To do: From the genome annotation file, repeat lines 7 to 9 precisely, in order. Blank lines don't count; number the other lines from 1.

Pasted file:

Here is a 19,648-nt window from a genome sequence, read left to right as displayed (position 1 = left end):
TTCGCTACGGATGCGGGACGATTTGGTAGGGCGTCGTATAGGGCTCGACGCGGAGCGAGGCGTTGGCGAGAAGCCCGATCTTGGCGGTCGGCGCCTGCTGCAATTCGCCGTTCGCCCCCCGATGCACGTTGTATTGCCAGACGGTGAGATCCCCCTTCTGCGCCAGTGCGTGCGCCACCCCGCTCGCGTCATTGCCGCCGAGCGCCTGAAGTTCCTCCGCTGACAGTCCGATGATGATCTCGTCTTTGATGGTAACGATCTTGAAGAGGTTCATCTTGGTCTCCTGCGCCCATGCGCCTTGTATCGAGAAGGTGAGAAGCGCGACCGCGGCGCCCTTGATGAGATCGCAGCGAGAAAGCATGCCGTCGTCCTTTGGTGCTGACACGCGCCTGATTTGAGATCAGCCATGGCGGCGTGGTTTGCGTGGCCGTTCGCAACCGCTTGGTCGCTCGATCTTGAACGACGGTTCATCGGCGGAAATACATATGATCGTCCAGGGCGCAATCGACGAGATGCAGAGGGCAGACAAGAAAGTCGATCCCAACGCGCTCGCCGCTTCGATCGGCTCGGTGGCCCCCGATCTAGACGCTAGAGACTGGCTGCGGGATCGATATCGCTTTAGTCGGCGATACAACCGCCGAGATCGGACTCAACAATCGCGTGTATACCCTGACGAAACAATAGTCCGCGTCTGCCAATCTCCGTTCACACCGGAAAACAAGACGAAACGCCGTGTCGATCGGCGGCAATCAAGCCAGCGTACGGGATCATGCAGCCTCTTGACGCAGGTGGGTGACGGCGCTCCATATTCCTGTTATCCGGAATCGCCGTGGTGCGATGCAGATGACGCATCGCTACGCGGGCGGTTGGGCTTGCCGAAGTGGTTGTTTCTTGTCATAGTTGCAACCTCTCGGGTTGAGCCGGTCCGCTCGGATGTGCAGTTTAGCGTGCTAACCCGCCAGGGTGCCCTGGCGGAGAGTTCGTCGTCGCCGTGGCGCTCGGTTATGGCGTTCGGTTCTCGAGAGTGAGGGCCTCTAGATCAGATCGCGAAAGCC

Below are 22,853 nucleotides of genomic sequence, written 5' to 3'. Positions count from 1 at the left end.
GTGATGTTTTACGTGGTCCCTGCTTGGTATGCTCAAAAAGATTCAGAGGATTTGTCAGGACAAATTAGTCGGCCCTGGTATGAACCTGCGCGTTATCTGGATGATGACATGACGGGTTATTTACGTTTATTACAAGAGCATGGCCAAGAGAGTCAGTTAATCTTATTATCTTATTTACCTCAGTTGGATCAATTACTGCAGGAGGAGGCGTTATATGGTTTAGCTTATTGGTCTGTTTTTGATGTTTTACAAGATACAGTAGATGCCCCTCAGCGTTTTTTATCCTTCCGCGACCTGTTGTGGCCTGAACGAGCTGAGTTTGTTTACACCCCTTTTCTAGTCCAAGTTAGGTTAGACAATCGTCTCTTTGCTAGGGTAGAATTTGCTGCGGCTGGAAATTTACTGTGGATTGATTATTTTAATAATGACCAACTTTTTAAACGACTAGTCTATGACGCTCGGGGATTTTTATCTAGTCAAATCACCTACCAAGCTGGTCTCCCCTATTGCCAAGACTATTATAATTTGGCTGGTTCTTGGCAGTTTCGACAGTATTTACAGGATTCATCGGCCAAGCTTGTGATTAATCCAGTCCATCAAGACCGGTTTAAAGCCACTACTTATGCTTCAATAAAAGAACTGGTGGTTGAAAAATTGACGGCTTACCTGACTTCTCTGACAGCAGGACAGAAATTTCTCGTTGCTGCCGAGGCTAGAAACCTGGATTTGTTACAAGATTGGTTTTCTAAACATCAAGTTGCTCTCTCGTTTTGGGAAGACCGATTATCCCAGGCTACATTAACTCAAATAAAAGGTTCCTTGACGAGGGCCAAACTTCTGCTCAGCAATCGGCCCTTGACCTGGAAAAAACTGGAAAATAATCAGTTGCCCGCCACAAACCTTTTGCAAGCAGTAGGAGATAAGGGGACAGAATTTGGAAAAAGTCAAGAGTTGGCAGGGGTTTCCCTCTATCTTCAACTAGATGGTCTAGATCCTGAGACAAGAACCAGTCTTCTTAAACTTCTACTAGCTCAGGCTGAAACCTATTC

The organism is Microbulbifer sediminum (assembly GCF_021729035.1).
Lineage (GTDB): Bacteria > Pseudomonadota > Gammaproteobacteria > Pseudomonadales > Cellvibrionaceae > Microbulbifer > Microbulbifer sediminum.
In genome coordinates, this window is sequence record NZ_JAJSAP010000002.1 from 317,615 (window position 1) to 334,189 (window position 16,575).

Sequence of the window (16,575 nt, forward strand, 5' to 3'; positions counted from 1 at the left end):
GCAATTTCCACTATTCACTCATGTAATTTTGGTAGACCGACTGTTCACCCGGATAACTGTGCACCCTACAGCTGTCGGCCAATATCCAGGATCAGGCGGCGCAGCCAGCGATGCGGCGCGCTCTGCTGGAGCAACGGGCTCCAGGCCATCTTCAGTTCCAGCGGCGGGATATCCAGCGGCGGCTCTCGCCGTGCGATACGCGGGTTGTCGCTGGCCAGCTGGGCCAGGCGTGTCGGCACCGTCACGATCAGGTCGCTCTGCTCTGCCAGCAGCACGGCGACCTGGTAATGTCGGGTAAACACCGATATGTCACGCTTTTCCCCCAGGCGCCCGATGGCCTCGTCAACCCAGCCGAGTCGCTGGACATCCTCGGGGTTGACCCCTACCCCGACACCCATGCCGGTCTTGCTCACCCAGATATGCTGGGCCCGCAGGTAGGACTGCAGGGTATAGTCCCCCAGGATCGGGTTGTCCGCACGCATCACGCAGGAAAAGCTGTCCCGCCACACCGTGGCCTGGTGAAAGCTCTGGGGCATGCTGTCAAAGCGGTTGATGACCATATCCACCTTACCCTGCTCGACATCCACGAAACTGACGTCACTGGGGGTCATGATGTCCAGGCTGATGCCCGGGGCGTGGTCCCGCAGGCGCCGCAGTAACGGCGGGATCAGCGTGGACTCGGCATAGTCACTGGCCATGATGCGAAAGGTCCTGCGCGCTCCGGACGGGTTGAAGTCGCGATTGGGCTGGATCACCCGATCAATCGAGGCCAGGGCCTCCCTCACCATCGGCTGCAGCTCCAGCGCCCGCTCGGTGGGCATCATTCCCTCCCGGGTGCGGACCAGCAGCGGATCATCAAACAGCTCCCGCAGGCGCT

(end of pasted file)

In genome coordinates, this window is sequence record NZ_JAJSAP010000002.1 from 317,615 (window position 1) to 334,189 (window position 16,575).

Sequence of the window (16,575 nt, forward strand, 5' to 3'; positions counted from 1 at the left end):
GCAATTTCCACTATTCACTCATGTAATTTTGGTAGACCGACTGTTCACCCGGATAACTGTGCACCCTACAGCTGTCGGCCAATATCCAGGATCAGGCGGCGCAGCCAGCGATGCGGCGCGCTCTGCTGGAGCAACGGGCTCCAGGCCATCTTCAGTTCCAGCGGCGGGATATCCAGCGGCGGCTCTCGCCGTGCGATACGCGGGTTGTCGCTGGCCAGCTGGGCCAGGCGTGTCGGCACCGTCACGATCAGGTCGCTCTGCTCTGCCAGCAGCACGGCGACCTGGTAATGTCGGGTAAACACCGATATGTCACGCTTTTCCCCCAGGCGCCCGATGGCCTCGTCAACCCAGCCGAGTCGCTGGACATCCTCGGGGTTGACCCCTACCCCGACACCCATGCCGGTCTTGCTCACCCAGATATGCTGGGCCCGCAGGTAGGACTGCAGGGTATAGTCCCCCAGGATCGGGTTGTCCGCACGCATCACGCAGGAAAAGCTGTCCCGCCACACCGTGGCCTGGTGAAAGCTCTGGGGCATGCTGTCAAAGCGGTTGATGACCATATCCACCTTACCCTGCTCGACATCCACGAAACTGACGTCACTGGGGGTCATGATGTCCAGGCTGATGCCCGGGGCGTGGTCCCGCAGGCGCCGCAGTAACGGCGGGATCAGCGTGGACTCGGCATAGTCACTGGCCATGATGCGAAAGGTCCTGCGCGCTCCGGACGGGTTGAAGTCGCGATTGGGCTGGATCACCCGATCAATCGAGGCCAGGGCCTCCCTCACCATCGGCTGCAGCTCCAGCGCCCGCTCGGTGGGCATCATTCCCTCCCGGGTGCGGACCAGCAGCGGATCATCAAACAGCTCCCGCAGGCGCT